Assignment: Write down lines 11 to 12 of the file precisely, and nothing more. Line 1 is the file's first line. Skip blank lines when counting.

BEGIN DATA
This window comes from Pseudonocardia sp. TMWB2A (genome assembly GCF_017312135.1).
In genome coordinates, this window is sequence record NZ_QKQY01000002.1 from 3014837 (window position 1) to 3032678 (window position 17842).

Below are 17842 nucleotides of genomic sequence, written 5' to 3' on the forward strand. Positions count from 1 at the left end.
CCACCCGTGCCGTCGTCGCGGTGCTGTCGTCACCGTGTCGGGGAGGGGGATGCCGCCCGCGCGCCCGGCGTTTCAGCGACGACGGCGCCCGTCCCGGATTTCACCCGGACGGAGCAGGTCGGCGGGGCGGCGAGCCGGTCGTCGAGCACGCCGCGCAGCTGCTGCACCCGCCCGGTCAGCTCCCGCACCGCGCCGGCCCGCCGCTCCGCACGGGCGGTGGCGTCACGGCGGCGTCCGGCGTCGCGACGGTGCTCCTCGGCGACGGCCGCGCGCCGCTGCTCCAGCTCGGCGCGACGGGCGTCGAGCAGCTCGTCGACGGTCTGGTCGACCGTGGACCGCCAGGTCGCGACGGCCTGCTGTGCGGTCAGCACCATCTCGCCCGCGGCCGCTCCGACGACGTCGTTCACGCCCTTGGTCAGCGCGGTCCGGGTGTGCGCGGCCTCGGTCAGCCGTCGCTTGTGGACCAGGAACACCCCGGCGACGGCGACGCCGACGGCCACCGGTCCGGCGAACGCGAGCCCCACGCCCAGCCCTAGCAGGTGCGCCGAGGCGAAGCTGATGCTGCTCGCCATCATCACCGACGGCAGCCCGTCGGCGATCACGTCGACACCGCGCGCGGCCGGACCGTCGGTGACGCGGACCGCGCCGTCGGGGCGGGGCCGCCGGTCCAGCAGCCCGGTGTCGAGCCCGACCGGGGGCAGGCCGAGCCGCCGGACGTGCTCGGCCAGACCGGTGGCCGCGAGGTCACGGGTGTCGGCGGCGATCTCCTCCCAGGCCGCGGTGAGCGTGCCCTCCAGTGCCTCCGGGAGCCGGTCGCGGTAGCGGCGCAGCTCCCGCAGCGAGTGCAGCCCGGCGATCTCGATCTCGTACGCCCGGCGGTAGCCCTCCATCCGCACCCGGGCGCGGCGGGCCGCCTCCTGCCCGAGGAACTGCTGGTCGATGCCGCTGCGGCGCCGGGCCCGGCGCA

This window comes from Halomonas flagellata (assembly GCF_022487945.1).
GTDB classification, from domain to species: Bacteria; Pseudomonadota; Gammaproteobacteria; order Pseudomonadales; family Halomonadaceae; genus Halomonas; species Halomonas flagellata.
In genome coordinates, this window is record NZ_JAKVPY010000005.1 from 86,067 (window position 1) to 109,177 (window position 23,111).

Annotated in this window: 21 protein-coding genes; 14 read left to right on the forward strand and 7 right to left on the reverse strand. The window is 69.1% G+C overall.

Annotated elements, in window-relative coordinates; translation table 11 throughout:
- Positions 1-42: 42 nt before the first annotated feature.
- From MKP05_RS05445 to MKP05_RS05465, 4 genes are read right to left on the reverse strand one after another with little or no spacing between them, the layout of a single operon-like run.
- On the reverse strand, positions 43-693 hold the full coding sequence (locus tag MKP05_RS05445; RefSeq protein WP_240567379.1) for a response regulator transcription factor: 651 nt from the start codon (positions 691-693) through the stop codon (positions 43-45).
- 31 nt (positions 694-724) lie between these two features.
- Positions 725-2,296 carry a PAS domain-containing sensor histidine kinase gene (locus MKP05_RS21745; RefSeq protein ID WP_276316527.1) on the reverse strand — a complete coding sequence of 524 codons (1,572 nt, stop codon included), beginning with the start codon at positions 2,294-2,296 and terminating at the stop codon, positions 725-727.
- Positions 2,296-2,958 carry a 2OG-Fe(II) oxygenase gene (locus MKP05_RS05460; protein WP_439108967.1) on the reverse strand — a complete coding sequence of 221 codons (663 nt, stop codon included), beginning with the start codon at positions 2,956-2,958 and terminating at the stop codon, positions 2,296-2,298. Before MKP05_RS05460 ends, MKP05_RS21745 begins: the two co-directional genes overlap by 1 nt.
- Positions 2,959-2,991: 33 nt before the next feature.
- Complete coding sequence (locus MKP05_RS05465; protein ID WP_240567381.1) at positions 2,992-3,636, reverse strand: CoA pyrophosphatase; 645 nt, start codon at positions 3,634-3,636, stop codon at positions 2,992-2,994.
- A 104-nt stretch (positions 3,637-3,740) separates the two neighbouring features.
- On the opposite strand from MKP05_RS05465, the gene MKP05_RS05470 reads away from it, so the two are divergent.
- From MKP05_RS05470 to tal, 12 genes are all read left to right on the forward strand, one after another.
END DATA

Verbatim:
- From MKP05_RS05445 to MKP05_RS05465, 4 genes are read right to left on the reverse strand one after another with little or no spacing between them, the layout of a single operon-like run.
- On the reverse strand, positions 43-693 hold the full coding sequence (locus tag MKP05_RS05445; RefSeq protein WP_240567379.1) for a response regulator transcription factor: 651 nt from the start codon (positions 691-693) through the stop codon (positions 43-45).